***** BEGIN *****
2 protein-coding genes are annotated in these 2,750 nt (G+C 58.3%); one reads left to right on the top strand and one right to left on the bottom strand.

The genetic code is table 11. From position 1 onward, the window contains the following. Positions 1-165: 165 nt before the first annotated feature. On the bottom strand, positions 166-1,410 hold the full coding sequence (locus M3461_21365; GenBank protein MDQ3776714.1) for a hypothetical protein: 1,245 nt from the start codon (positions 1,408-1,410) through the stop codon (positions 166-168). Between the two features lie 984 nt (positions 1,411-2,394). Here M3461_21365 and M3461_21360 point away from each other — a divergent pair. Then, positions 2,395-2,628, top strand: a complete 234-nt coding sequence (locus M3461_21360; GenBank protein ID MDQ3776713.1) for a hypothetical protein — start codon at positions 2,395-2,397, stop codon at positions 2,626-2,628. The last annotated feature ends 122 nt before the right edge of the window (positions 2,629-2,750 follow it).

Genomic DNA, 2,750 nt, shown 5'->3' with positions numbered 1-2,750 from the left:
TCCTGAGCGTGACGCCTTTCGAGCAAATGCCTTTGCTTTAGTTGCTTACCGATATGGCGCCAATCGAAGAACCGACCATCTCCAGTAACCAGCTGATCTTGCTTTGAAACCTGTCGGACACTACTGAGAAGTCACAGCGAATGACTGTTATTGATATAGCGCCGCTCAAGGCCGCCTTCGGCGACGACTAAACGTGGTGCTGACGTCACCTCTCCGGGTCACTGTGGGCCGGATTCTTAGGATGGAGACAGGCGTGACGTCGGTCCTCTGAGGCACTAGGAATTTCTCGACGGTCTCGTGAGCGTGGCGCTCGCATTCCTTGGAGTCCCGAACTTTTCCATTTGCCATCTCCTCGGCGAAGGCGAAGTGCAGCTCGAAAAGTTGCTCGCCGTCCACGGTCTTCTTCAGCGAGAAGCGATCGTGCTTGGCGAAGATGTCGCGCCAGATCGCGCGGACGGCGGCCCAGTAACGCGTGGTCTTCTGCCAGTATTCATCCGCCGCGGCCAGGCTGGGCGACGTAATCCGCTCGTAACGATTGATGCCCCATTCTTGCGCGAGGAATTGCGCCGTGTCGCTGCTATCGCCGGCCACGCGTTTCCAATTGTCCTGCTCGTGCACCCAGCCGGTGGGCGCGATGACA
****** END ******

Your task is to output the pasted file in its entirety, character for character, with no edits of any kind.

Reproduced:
2 protein-coding genes are annotated in these 2,750 nt (G+C 58.3%); one reads left to right on the top strand and one right to left on the bottom strand.

The genetic code is table 11. From position 1 onward, the window contains the following. Positions 1-165: 165 nt before the first annotated feature. On the bottom strand, positions 166-1,410 hold the full coding sequence (locus M3461_21365; GenBank protein MDQ3776714.1) for a hypothetical protein: 1,245 nt from the start codon (positions 1,408-1,410) through the stop codon (positions 166-168). Between the two features lie 984 nt (positions 1,411-2,394). Here M3461_21365 and M3461_21360 point away from each other — a divergent pair. Then, positions 2,395-2,628, top strand: a complete 234-nt coding sequence (locus M3461_21360; GenBank protein ID MDQ3776713.1) for a hypothetical protein — start codon at positions 2,395-2,397, stop codon at positions 2,626-2,628. The last annotated feature ends 122 nt before the right edge of the window (positions 2,629-2,750 follow it).

Genomic DNA, 2,750 nt, shown 5'->3' with positions numbered 1-2,750 from the left:
TCCTGAGCGTGACGCCTTTCGAGCAAATGCCTTTGCTTTAGTTGCTTACCGATATGGCGCCAATCGAAGAACCGACCATCTCCAGTAACCAGCTGATCTTGCTTTGAAACCTGTCGGACACTACTGAGAAGTCACAGCGAATGACTGTTATTGATATAGCGCCGCTCAAGGCCGCCTTCGGCGACGACTAAACGTGGTGCTGACGTCACCTCTCCGGGTCACTGTGGGCCGGATTCTTAGGATGGAGACAGGCGTGACGTCGGTCCTCTGAGGCACTAGGAATTTCTCGACGGTCTCGTGAGCGTGGCGCTCGCATTCCTTGGAGTCCCGAACTTTTCCATTTGCCATCTCCTCGGCGAAGGCGAAGTGCAGCTCGAAAAGTTGCTCGCCGTCCACGGTCTTCTTCAGCGAGAAGCGATCGTGCTTGGCGAAGATGTCGCGCCAGATCGCGCGGACGGCGGCCCAGTAACGCGTGGTCTTCTGCCAGTATTCATCCGCCGCGGCCAGGCTGGGCGACGTAATCCGCTCGTAACGATTGATGCCCCATTCTTGCGCGAGGAATTGCGCCGTGTCGCTGCTATCGCCGGCCACGCGTTTCCAATTGTCCTGCTCGTGCACCCAGCCGGTGGGCGCGATGACA